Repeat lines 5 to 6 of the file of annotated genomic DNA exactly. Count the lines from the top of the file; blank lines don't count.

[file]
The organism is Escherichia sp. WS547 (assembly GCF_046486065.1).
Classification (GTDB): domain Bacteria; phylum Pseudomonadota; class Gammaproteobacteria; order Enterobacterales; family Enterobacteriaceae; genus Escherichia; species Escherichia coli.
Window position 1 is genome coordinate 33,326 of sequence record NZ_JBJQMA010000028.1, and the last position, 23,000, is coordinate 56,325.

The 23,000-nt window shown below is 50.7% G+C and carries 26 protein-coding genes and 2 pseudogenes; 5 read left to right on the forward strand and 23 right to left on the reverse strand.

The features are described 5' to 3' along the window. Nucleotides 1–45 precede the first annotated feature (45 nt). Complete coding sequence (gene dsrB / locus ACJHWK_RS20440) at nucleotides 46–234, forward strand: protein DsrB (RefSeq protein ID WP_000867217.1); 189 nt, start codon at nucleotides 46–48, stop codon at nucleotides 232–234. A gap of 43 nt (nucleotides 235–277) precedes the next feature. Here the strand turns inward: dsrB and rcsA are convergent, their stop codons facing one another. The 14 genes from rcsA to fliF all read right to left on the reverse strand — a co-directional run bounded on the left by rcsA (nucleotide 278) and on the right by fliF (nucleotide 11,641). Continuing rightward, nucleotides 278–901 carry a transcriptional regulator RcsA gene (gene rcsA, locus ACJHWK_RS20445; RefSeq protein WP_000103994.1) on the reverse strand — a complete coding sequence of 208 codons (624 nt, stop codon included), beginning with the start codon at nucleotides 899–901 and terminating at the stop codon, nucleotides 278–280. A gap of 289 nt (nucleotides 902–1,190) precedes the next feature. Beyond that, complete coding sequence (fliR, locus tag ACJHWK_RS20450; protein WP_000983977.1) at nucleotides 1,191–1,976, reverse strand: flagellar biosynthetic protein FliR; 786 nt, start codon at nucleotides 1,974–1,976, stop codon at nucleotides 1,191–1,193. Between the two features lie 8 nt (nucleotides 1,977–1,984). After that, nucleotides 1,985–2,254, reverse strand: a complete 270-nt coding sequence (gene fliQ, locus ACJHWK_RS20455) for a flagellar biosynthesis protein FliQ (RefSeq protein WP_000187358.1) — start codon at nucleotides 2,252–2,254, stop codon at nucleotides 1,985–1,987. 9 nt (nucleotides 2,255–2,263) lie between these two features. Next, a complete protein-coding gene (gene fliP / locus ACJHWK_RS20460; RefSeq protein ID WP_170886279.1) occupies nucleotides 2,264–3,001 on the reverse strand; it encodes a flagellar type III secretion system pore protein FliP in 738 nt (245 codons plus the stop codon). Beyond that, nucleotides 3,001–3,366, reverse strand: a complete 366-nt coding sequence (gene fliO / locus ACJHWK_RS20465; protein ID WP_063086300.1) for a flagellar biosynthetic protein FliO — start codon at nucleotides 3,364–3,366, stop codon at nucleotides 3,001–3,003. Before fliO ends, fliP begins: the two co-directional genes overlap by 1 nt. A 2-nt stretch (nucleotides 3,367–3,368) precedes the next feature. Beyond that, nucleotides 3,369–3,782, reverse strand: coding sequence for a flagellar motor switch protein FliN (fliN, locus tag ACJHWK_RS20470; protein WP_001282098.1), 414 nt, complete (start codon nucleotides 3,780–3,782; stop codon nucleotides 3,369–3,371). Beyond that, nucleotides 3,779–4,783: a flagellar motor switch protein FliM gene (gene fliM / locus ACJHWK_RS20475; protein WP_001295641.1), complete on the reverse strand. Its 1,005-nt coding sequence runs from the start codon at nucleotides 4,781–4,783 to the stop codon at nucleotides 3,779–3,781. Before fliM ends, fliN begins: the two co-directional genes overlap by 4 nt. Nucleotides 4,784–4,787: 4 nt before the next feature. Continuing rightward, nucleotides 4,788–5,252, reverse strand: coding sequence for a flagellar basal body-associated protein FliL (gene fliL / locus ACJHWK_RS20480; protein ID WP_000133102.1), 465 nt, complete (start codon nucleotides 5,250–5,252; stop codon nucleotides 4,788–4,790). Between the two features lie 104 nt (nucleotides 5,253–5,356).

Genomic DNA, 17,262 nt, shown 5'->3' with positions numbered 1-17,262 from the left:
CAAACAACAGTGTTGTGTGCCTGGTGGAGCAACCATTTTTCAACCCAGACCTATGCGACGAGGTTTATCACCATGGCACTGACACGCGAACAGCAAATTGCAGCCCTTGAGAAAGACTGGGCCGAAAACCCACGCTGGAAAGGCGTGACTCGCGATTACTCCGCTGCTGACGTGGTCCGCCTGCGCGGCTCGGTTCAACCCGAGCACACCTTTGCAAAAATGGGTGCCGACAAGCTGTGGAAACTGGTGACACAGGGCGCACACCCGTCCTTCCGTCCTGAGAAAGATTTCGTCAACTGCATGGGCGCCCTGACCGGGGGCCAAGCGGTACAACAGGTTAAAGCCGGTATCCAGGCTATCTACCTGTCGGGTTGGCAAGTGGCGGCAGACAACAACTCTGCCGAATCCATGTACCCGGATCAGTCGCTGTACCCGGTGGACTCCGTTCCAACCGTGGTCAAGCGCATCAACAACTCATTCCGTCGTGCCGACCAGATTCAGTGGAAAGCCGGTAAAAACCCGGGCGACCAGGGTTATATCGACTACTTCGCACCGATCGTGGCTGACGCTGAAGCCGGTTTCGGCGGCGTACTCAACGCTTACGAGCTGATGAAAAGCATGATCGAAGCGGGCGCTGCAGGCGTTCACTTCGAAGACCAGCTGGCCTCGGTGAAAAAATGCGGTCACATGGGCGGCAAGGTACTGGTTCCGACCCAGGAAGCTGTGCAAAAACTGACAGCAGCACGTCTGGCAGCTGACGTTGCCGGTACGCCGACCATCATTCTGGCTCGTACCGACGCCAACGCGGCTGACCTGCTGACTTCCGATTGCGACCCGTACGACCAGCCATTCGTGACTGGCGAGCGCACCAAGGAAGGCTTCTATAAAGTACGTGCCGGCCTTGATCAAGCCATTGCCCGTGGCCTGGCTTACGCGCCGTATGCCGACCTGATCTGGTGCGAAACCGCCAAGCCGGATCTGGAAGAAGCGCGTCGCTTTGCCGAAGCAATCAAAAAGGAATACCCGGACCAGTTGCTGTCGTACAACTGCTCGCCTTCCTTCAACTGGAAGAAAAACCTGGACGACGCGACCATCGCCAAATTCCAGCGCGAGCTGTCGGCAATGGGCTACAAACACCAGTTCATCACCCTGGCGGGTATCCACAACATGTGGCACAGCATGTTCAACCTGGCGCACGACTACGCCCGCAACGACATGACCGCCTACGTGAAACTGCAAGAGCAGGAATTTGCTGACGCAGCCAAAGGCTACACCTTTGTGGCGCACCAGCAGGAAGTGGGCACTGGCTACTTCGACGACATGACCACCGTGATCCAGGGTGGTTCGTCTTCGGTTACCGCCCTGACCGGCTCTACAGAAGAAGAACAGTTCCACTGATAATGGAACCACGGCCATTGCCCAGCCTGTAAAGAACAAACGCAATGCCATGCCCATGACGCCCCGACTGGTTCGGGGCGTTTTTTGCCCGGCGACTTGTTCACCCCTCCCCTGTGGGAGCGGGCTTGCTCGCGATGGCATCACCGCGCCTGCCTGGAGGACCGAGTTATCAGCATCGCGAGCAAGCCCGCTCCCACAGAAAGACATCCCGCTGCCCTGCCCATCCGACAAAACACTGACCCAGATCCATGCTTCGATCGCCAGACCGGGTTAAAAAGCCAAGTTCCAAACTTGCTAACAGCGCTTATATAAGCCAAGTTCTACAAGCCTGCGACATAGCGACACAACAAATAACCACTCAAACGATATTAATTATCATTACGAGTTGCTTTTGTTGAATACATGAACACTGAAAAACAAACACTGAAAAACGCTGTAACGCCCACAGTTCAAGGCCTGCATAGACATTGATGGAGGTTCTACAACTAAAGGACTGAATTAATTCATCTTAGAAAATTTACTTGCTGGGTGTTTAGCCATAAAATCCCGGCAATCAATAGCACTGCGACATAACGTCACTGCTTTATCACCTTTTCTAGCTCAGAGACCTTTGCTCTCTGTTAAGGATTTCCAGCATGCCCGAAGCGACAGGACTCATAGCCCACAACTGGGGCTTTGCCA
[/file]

The features are described 5' to 3' along the window. Nucleotides 1–45 precede the first annotated feature (45 nt). Complete coding sequence (gene dsrB / locus ACJHWK_RS20440) at nucleotides 46–234, forward strand: protein DsrB (RefSeq protein ID WP_000867217.1); 189 nt, start codon at nucleotides 46–48, stop codon at nucleotides 232–234. A gap of 43 nt (nucleotides 235–277) precedes the next feature. Here the strand turns inward: dsrB and rcsA are convergent, their stop codons facing one another. The 14 genes from rcsA to fliF all read right to left on the reverse strand — a co-directional run bounded on the left by rcsA (nucleotide 278) and on the right by fliF (nucleotide 11,641). Continuing rightward, nucleotides 278–901 carry a transcriptional regulator RcsA gene (gene rcsA, locus ACJHWK_RS20445; RefSeq protein WP_000103994.1) on the reverse strand — a complete coding sequence of 208 codons (624 nt, stop codon included), beginning with the start codon at nucleotides 899–901 and terminating at the stop codon, nucleotides 278–280. A gap of 289 nt (nucleotides 902–1,190) precedes the next feature. Beyond that, complete coding sequence (fliR, locus tag ACJHWK_RS20450; protein WP_000983977.1) at nucleotides 1,191–1,976, reverse strand: flagellar biosynthetic protein FliR; 786 nt, start codon at nucleotides 1,974–1,976, stop codon at nucleotides 1,191–1,193. Between the two features lie 8 nt (nucleotides 1,977–1,984). After that, nucleotides 1,985–2,254, reverse strand: a complete 270-nt coding sequence (gene fliQ, locus ACJHWK_RS20455) for a flagellar biosynthesis protein FliQ (RefSeq protein WP_000187358.1) — start codon at nucleotides 2,252–2,254, stop codon at nucleotides 1,985–1,987. 9 nt (nucleotides 2,255–2,263) lie between these two features. Next, a complete protein-coding gene (gene fliP / locus ACJHWK_RS20460; RefSeq protein ID WP_170886279.1) occupies nucleotides 2,264–3,001 on the reverse strand; it encodes a flagellar type III secretion system pore protein FliP in 738 nt (245 codons plus the stop codon). Beyond that, nucleotides 3,001–3,366, reverse strand: a complete 366-nt coding sequence (gene fliO / locus ACJHWK_RS20465; protein ID WP_063086300.1) for a flagellar biosynthetic protein FliO — start codon at nucleotides 3,364–3,366, stop codon at nucleotides 3,001–3,003. Before fliO ends, fliP begins: the two co-directional genes overlap by 1 nt. A 2-nt stretch (nucleotides 3,367–3,368) precedes the next feature. Beyond that, nucleotides 3,369–3,782, reverse strand: coding sequence for a flagellar motor switch protein FliN (fliN, locus tag ACJHWK_RS20470; protein WP_001282098.1), 414 nt, complete (start codon nucleotides 3,780–3,782; stop codon nucleotides 3,369–3,371). Beyond that, nucleotides 3,779–4,783: a flagellar motor switch protein FliM gene (gene fliM / locus ACJHWK_RS20475; protein WP_001295641.1), complete on the reverse strand. Its 1,005-nt coding sequence runs from the start codon at nucleotides 4,781–4,783 to the stop codon at nucleotides 3,779–3,781. Before fliM ends, fliN begins: the two co-directional genes overlap by 4 nt. Nucleotides 4,784–4,787: 4 nt before the next feature. Continuing rightward, nucleotides 4,788–5,252, reverse strand: coding sequence for a flagellar basal body-associated protein FliL (gene fliL / locus ACJHWK_RS20480; protein ID WP_000133102.1), 465 nt, complete (start codon nucleotides 5,250–5,252; stop codon nucleotides 4,788–4,790). Between the two features lie 104 nt (nucleotides 5,253–5,356).

Genomic DNA, 17,262 nt, shown 5'->3' with positions numbered 1-17,262 from the left: